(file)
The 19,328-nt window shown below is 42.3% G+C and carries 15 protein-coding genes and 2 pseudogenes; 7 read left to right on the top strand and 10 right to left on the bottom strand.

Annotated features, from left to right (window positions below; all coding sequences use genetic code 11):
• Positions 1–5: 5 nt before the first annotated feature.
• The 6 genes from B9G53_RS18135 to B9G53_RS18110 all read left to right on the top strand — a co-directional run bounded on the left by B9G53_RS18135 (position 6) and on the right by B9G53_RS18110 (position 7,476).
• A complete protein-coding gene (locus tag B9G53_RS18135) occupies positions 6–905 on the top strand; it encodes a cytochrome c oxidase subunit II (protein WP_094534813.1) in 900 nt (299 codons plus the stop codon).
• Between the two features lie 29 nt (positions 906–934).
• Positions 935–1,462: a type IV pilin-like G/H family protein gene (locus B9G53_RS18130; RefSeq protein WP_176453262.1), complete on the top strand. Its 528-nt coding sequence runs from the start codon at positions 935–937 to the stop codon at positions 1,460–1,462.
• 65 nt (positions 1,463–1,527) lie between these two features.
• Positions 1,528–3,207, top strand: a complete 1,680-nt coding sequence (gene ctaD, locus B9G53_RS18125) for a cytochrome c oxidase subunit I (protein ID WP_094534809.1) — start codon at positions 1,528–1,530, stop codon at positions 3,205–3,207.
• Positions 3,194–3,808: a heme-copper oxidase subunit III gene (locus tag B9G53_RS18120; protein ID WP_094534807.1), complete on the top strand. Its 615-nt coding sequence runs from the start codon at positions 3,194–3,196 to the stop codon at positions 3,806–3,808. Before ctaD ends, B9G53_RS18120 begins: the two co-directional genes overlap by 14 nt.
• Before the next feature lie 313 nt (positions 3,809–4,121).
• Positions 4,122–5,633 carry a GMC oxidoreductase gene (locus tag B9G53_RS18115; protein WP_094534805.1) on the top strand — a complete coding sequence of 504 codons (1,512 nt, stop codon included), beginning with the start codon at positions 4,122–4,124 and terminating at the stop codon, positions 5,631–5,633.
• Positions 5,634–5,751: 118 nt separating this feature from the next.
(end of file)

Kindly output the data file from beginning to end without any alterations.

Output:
The 19,328-nt window shown below is 42.3% G+C and carries 15 protein-coding genes and 2 pseudogenes; 7 read left to right on the top strand and 10 right to left on the bottom strand.

Annotated features, from left to right (window positions below; all coding sequences use genetic code 11):
• Positions 1–5: 5 nt before the first annotated feature.
• The 6 genes from B9G53_RS18135 to B9G53_RS18110 all read left to right on the top strand — a co-directional run bounded on the left by B9G53_RS18135 (position 6) and on the right by B9G53_RS18110 (position 7,476).
• A complete protein-coding gene (locus tag B9G53_RS18135) occupies positions 6–905 on the top strand; it encodes a cytochrome c oxidase subunit II (protein WP_094534813.1) in 900 nt (299 codons plus the stop codon).
• Between the two features lie 29 nt (positions 906–934).
• Positions 935–1,462: a type IV pilin-like G/H family protein gene (locus B9G53_RS18130; RefSeq protein WP_176453262.1), complete on the top strand. Its 528-nt coding sequence runs from the start codon at positions 935–937 to the stop codon at positions 1,460–1,462.
• 65 nt (positions 1,463–1,527) lie between these two features.
• Positions 1,528–3,207, top strand: a complete 1,680-nt coding sequence (gene ctaD, locus B9G53_RS18125) for a cytochrome c oxidase subunit I (protein ID WP_094534809.1) — start codon at positions 1,528–1,530, stop codon at positions 3,205–3,207.
• Positions 3,194–3,808: a heme-copper oxidase subunit III gene (locus tag B9G53_RS18120; protein ID WP_094534807.1), complete on the top strand. Its 615-nt coding sequence runs from the start codon at positions 3,194–3,196 to the stop codon at positions 3,806–3,808. Before ctaD ends, B9G53_RS18120 begins: the two co-directional genes overlap by 14 nt.
• Before the next feature lie 313 nt (positions 3,809–4,121).
• Positions 4,122–5,633 carry a GMC oxidoreductase gene (locus tag B9G53_RS18115; protein WP_094534805.1) on the top strand — a complete coding sequence of 504 codons (1,512 nt, stop codon included), beginning with the start codon at positions 4,122–4,124 and terminating at the stop codon, positions 5,631–5,633.
• Positions 5,634–5,751: 118 nt separating this feature from the next.